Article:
Piano Lesson

In August Wilson’s play The Piano Lesson, Berniece is the protagonist or the heroine and main character, who represents the traditions and heritage of the family going back to the times of slavery and even to Africa itself. Willie on the other hand is the antagonist, a violent and angry man, a thief and a murderer who takes revenge on the Sutter family but now intends to use the money from the sale of the piano to buy their land. In short, he is a young capitalist who intends to move up in America and take the place of Sutter, but Berniece decides against this. From the start, she refuses to cooperate with Willie, but for most of the play she is reluctant to accept the piano at all during the first two acts of the play, but in the climactic scene at the end, she uses its power to save her brother’s life from the ghost of James Sutter. Finally, she also teaches her daughter Maretha about its history and meaning, ensuring that the family legacy will be passed down to the next generation. Berniece is the protagonist and heroine because her conflict with Willie drives the entire play, and ultimately the choices about whether to sell the piano and how to use it are always in her hands. She is the key matriarchal and spiritual figure in the story and finally invokes the spirits of their ancestors and saves their traditions for the future.

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In Act I, Bernice is revealed to be the protagonist at once, she clearly intends to prevent her brother Willie from selling the piano, even though she fears and dislikes it. Throughout the drama, the central conflict will always be between Berniece and Willie, and will ultimately be resolved in her favor. Although she is highly ambivalent about the piano and the legacy it represents, she never supports Willie’s plan to sell it in order to buy the Sutter land. Only at the end of the play does she come to accept it as the symbol of their family traditions going back to the time of slavery, and to Africa even before that. She also blames Willie for her husband’s death, which came about as the result of a fight he provoked with some white men back in Mississippi. This was why he had been in Parchman Prison for three years, and from the start Berniece makes it clear that she does not want Willie in the house at all. She makes it clear immediately that she suspects Willie of murdering the white landowner James Sutter, saying that “somebody down there pushing them people in their wells” (Wilson 5). Symbolically, she also represents their entire family line, including an ancestor named Berniece who the slave master Robert Sutter traded for the piano 137 years ago.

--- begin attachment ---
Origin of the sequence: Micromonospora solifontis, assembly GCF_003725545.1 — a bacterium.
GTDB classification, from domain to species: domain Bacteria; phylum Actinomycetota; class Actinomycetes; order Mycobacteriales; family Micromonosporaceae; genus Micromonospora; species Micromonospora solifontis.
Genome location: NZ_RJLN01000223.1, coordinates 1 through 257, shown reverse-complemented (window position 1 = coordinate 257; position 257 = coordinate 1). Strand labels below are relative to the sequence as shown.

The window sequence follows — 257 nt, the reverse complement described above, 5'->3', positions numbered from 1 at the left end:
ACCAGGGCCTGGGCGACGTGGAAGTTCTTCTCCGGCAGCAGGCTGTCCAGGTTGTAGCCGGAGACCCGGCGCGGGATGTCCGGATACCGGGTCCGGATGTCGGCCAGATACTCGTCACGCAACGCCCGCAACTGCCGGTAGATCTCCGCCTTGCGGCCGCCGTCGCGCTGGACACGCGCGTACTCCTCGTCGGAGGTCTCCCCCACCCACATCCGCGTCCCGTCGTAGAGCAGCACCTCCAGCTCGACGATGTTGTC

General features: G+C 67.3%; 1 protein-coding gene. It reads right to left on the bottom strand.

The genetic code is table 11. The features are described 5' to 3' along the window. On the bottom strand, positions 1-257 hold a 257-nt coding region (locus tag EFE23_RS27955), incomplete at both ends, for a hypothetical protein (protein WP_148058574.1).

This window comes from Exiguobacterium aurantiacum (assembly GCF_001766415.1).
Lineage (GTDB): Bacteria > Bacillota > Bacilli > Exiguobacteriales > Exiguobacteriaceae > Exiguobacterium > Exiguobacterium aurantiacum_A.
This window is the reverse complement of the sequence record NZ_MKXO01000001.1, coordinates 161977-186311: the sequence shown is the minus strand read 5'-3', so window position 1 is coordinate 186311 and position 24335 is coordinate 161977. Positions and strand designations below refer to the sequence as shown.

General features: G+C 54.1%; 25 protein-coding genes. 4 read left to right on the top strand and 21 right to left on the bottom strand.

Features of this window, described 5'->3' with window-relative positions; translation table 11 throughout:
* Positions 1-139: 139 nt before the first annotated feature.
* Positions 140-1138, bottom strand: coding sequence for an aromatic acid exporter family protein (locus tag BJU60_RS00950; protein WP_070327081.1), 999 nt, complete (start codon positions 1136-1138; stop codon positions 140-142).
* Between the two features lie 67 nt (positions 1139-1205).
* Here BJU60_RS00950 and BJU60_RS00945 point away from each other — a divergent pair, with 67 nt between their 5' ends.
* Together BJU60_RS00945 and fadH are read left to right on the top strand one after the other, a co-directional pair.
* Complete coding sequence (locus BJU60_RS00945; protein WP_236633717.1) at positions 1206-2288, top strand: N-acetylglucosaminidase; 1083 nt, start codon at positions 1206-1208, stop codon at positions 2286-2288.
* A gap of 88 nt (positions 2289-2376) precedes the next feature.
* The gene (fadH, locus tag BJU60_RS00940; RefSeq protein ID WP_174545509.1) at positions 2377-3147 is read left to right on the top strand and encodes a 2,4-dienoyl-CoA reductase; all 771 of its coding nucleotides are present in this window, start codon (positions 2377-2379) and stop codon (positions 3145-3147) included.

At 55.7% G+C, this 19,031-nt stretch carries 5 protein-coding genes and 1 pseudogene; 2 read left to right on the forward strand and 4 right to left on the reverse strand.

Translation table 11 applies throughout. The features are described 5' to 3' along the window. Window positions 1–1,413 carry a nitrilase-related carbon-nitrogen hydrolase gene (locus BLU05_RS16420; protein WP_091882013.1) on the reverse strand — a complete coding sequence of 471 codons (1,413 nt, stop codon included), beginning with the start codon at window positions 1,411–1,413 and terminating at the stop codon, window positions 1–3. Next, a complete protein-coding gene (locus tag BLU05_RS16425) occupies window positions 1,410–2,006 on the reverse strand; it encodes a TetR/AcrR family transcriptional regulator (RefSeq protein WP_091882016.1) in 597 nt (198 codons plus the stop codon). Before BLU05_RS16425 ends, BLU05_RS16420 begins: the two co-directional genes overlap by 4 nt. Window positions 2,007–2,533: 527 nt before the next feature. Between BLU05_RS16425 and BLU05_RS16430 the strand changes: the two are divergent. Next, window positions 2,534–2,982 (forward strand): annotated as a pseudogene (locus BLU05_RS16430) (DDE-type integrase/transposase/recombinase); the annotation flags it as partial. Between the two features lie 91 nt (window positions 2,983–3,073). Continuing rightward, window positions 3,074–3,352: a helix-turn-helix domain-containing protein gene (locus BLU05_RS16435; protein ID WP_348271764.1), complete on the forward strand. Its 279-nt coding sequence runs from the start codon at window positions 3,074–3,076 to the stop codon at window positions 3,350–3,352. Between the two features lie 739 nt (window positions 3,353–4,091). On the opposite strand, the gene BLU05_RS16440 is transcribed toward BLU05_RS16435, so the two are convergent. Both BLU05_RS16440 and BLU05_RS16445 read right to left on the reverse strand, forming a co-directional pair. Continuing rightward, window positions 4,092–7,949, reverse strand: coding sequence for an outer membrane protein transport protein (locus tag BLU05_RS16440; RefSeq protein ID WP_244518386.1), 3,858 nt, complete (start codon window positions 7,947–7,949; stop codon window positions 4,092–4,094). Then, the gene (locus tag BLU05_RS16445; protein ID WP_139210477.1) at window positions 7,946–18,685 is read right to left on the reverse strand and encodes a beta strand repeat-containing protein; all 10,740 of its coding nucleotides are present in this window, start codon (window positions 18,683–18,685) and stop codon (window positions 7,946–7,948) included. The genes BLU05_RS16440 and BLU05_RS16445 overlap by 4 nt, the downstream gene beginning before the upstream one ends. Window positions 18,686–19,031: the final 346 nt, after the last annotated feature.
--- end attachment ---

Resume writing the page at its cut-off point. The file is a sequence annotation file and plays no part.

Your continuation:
Berniece is still reluctant to go near the piano in Act II for fear of letting loose the spirits of the dead in the house, and when Avery proposes to her he suggests that she either sell it or give it to him for choir practice in his church. She again reveals her suspicions that Willie murdered Sutter and laments that “all this thieving and killing and thieving and killing, and what did it ever lead to? More killing and more thieving” (Wilson 52). If she could, she would simply escape the past and leave it buried and forgotten, although in the end she makes a different choice. She has an affair with Willie’s friend Lymon, which symbolizes the end of her widowhood, but she also seems reluctant to marry him — or Avery for that matter. Given that she is the heroine of the story and the true keeper of the old traditions, neither of those characters seem quite up to her standards.

In the last act of play, Berniece finally accepts the power of the piano and everything that it represents, by using it to save her brother’s life against Sutter’s vengeful ghost. At the same time, she also had a gun and was prepared to shoot Willie if he attempted to move the piano without her permission, but when it came to the struggle against Sutter, she has to protect her brother and reluctantly invokes the spirits of their ancestors when Avery’s prayers fail to exorcise the evil spirit. Up to this time, she had feared to power of their ancestors, but when it became a matter of saving Willie’s life she cries out “I want you to help me” and names her mother Mama Ola, and also Mama Esther and Mama Berniece.

In the end, the ancestors drive Sutter out of the house thanks to the power of Berniece, although she was also prepared to kill Willie or anyone else to protect the piano. Berniece is truly a heroic shaman and priestess, even though the play is set in Pittsburgh during the Great Depression, which would seem a very unlikely location for any of these traditional beliefs. Throughout most of the play she had actually feared this and may even have considered marrying Avery, the Christian minister. She decides whether the old traditions, legacies and family history will survive rests in her hands, since she could simply have agreed to sell the piano and taken half of the money, or agreed to let Avery use it in his church. Her choice was to save her brother’s life but not to follow his plans to take the place of the Sutter family, which had enslaved, oppressed and lynched them for generations. Instead, her path was the feminist and matriarchal one, that leads them back to Africa and away from modern America.


Wilson, August. The Piano Lesson. Penguin, 1990.